21 August 2015
John QuinnMaskarade was Nielsen’s second opera. He composed it between 1904 and 1906 so it comes between his Second Symphony (1901-02) and the Sinfonia Espansiva (1910-11). According to Knud Ketting’s helpful notes, however, he had pondered since the early 1890s using Ludvig Holberg’s comedy Mascaraden (1724) as the basis for an opera. But first came Saul and David, premiered in 1902. Sometime thereafter he approached Wilhelm Andersen (1864-1953) who agreed to write him a libretto based on Holberg’s play. Nielsen made a start on the music at the turn of 1904/05. The opera was eventually finished in time for a successful first performance at the Royal Theatre in Copenhagen at the end of November 1906. Since then Maskarade has been, in Michael Schønwandt’s words “Denmark’s national opera.” In a short booklet essay Schønwandt also expresses the view that Nielsen drew inspiration from Falstaff and Die Meistersinger von Nürnberg. I wouldn’t disagree but I also detect the influence of Mozart’s da Ponte operas, not least in the Leporello-like role of Henrik. The helter-skelter trio for Leander, Henrik and Jeronimus at the end of Act I, here taken at a real lick, is almost Rossini-like.
The action takes place in the Copenhagen of the early eighteenth century. The start of Act I is very much ‘the morning after the night before’. Leander has been to a masked ball the previous evening and has met and fallen for a young girl; like him, she concealed her identity behind a mask. They exchanged rings. When the curtain rises Leander and his valet, Henrik gradually come to terms with the new day following their night on the tiles. Leander tells Henrik about meeting the girl but Henrik brings his young master back to earth by reminding him that his parents have betrothed him in marriage to Leonard's daughter. Jeronimus, Leander’s father, is a bombastic chap, clearly all too used to getting his own way. He’s contemptuous of the masked balls but we subsequently meet Leander’s mother, Magdelone who confides to her son that she’d quite like to attend such an event.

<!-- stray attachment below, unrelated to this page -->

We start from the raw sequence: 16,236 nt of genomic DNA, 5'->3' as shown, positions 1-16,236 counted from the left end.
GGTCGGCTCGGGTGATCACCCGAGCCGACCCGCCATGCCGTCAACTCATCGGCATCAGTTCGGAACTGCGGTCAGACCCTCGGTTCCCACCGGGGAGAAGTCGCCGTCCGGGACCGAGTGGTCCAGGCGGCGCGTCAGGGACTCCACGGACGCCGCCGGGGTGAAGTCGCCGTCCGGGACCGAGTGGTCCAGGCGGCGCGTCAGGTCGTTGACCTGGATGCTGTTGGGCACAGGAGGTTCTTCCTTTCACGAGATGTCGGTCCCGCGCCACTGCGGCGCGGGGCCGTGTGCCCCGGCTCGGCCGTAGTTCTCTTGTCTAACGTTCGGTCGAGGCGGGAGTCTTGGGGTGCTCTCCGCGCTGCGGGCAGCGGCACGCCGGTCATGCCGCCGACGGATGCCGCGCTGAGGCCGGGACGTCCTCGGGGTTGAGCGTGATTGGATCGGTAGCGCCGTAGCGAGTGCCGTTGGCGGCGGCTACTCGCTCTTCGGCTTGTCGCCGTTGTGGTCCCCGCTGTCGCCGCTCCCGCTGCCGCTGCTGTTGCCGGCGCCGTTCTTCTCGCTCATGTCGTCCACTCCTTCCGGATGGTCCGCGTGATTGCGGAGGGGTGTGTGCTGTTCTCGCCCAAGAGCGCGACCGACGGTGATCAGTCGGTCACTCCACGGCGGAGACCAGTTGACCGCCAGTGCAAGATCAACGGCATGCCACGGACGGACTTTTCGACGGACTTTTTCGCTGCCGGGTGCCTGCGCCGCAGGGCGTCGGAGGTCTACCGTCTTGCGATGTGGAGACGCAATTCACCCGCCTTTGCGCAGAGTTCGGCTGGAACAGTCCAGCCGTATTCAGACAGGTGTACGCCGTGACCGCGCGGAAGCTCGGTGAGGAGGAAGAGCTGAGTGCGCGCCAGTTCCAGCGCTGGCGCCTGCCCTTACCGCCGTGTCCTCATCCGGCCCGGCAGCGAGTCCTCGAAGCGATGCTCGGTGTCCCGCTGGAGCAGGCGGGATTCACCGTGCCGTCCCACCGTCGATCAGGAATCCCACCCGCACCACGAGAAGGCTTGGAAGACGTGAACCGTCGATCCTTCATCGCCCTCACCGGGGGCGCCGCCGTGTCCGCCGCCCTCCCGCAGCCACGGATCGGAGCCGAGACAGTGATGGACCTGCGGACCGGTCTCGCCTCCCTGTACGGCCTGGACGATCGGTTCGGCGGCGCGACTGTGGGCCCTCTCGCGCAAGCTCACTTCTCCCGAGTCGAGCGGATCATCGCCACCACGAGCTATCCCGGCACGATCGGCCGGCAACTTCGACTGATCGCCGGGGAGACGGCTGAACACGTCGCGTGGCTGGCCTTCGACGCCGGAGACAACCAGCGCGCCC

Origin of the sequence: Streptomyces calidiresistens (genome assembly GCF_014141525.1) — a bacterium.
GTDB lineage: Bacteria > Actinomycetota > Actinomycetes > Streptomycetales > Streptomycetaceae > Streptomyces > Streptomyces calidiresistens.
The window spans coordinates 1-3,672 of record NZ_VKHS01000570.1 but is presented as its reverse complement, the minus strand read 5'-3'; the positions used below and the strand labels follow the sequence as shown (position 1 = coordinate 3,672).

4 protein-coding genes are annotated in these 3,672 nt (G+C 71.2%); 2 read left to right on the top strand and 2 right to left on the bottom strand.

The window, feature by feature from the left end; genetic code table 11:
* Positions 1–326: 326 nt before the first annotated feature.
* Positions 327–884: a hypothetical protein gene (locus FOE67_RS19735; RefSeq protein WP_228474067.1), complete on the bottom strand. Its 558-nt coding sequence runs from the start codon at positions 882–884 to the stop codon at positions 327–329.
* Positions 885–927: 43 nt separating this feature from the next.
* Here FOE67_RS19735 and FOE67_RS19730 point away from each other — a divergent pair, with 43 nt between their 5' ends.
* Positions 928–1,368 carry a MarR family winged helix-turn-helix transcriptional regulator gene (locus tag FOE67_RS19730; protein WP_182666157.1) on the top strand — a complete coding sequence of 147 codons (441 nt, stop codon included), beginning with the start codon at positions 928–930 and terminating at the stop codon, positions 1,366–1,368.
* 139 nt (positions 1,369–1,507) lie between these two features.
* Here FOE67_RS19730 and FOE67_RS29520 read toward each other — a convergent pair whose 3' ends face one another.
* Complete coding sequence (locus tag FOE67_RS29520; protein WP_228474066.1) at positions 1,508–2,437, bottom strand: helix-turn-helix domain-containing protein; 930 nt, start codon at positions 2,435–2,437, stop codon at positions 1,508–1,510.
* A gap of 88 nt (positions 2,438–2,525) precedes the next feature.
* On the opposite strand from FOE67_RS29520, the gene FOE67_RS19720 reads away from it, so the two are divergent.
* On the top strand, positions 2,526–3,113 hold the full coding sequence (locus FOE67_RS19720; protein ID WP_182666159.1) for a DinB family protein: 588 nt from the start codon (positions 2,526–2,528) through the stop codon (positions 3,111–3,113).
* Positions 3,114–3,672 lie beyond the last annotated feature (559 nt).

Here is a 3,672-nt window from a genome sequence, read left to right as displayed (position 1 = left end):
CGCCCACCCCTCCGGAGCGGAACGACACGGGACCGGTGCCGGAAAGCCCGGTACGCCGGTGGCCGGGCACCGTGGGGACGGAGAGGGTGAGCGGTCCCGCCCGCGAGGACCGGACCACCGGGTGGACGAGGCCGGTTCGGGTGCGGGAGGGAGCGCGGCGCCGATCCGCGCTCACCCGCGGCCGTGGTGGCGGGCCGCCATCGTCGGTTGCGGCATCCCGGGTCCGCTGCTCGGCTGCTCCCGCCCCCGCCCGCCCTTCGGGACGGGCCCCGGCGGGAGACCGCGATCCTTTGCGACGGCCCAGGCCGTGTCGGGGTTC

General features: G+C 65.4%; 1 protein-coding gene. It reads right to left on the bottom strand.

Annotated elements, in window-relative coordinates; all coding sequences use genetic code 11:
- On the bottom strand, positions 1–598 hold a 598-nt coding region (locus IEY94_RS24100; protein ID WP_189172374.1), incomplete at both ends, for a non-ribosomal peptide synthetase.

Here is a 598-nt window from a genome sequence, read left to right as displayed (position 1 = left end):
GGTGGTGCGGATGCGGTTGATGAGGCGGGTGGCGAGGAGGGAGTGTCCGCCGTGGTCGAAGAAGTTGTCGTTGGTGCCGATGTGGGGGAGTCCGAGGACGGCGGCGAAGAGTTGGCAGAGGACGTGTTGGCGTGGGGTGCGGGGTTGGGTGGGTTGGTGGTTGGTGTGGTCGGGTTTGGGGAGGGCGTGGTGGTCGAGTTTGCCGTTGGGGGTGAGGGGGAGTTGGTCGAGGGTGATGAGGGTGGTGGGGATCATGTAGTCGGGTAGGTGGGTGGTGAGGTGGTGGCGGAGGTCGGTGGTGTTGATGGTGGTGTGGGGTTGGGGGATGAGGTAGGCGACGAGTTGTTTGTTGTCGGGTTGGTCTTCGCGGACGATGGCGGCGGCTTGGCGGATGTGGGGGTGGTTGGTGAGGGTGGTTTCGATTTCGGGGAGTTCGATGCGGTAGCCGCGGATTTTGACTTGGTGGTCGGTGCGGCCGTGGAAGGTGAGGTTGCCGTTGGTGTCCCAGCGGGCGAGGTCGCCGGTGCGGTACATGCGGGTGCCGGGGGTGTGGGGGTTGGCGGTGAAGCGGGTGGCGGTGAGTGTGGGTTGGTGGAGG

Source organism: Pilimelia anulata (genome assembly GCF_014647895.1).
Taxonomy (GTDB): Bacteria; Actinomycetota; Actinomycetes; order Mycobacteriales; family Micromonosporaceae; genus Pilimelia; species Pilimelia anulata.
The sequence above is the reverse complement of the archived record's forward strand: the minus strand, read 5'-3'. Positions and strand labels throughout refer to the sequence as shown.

Then Leonard arrives and plucks up the courage to tell Jeronimus that his daughter, Leonora, has fallen for a young man who she met at the masquerade the previous night. The furious Jeronimus tells Leander that he and Henrik are ‘gated’ to prevent them from attending any more of these dangerously frivolous masked entertainments. Much of Act II is concerned with the skilful conniving of Henrik. Jeronimus has ordered his servant, Arv to mount guard to prevent Leander and Henrik from breaking their curfew. However, Henrik dupes the servant into admitting some misdeeds – and in particular one involving the kitchen maid – and threatens to expose him if he doesn’t look the other way while he and his master make good their escape to the masked ball.
Act III takes place at the ball, a very lively affair. The identities of all the attendees are concealed behind masks. Leander meets Leonora again in an ardent encounter. (Curiously, they learn each other’s names but the penny fails to drop; that’s opera buffa for you.) Meanwhile Henrik is getting along famously with Pernille, Leonora’s maid. At the same time Magdelone has arrived and she enjoys a masked flirtation with Leonard. Jeronimus has discovered that his son has escaped from the house and arrives, reluctantly costumed as Bacchus. Henrik engages the Dancing Tutor, aided and abetted by a crowd of students, to get Jeronimus tipsy whereupon he makes a fool of himself trying to flirt with young girls. When everyone takes off their masks all is revealed but Jeronimus’s anger and embarrassment is calmed when he realises that the girl for whom his son has fallen is, in fact, the very girl for whom he was intended all along. Cue rejoicing and, one presumes, everyone living happily ever after.
The plot is not be quite as bafflingly complex as some operas but it has ample room for twists and turns as well as misunderstandings. It’s a thoroughly engaging affair but it’s thanks to Nielsen’s music that everything is brought so vividly to life.
It may seem odd to mention the orchestra before discussing the singers but the orchestra has a crucial role in Maskarade.